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Primary Productivity and Trophic Dynamics Investigated in a North Derbyshire, UK, Dale
Lauchlan H. Fraser and J. Philip Grime
Vol. 80, No. 3 (Dec., 1997), pp. 499-508
Stable URL: http://www.jstor.org/stable/3546623
Page Count: 10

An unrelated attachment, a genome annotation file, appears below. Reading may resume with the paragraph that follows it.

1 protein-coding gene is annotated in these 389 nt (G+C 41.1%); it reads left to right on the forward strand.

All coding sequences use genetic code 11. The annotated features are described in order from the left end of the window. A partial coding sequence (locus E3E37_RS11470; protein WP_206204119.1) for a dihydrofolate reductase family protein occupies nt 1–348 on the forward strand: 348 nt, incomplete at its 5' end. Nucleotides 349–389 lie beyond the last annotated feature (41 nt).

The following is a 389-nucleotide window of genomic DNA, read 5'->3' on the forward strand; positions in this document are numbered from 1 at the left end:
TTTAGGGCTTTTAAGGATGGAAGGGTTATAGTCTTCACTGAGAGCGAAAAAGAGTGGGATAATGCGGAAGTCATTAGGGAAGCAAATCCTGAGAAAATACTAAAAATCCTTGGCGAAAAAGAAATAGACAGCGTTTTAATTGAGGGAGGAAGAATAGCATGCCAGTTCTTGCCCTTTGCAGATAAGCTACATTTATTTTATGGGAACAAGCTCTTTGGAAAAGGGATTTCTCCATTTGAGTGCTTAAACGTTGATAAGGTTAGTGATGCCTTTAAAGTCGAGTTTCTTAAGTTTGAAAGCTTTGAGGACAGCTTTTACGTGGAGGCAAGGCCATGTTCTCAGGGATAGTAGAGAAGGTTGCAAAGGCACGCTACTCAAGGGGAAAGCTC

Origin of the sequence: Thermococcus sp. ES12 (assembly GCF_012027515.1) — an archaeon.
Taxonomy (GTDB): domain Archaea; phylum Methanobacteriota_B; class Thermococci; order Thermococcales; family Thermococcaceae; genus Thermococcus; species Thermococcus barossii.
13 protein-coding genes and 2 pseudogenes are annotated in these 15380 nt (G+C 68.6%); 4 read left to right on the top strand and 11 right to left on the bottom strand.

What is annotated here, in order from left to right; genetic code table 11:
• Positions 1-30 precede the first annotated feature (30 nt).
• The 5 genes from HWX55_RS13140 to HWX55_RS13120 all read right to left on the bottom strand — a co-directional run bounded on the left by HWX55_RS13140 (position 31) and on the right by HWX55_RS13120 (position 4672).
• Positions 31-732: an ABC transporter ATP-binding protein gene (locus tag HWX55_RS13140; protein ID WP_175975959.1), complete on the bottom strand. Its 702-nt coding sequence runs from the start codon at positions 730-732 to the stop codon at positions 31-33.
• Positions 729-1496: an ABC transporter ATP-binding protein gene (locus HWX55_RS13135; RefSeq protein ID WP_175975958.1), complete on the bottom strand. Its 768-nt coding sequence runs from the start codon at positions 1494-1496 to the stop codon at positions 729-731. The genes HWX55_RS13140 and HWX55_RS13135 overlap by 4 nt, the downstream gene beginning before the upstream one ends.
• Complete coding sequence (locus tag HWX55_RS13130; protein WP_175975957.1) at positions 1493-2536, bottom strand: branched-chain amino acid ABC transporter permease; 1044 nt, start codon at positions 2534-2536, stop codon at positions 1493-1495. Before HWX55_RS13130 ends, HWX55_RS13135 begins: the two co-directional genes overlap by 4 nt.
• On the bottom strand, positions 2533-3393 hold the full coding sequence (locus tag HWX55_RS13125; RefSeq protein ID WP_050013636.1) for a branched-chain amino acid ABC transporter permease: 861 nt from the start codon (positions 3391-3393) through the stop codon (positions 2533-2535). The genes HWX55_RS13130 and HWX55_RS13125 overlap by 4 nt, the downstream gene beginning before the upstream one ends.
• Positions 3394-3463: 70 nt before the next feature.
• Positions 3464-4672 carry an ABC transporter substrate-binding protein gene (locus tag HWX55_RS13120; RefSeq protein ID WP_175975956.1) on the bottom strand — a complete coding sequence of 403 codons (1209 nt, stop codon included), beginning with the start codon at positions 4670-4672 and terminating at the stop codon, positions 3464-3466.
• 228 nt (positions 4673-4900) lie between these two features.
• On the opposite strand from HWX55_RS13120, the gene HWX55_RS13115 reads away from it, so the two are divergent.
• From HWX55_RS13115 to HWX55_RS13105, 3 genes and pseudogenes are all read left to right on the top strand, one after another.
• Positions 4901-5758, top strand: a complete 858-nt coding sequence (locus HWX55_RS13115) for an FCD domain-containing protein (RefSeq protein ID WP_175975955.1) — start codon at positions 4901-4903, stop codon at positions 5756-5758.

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Trophic interactions were investigated on herbaceous communities in a limestone dale in Northern England. Manipulative experiments involved the application of molluscicides and foliar and soil insecticides along natural productivity gradients. The results supported the theories of Fretwell and Oksanen in which trophic dynamics are predicted to be dependent upon primary productivity. Furthermore, the results extend the Fretwell-Oksanen model by the inclusion of invertebrates, and the applicability of the model to the small, individual habitat scale. At very low productivity, the vegetation was dominated by slow-growing, unpalatable species and did not experience a detectable amount of herbivory. In circumstances of high productivity, 'top-down' control of herbivores by carnivores appeared to protect the resident fast-growing and relatively palatable perennials from herbivory. Vegetation of intermediate productivity responded strongly to the removal of herbivores; here we conclude that herbivore pressure is high because productivity is insufficient to sustain a high intensity of 'top-down' control from carnivores.
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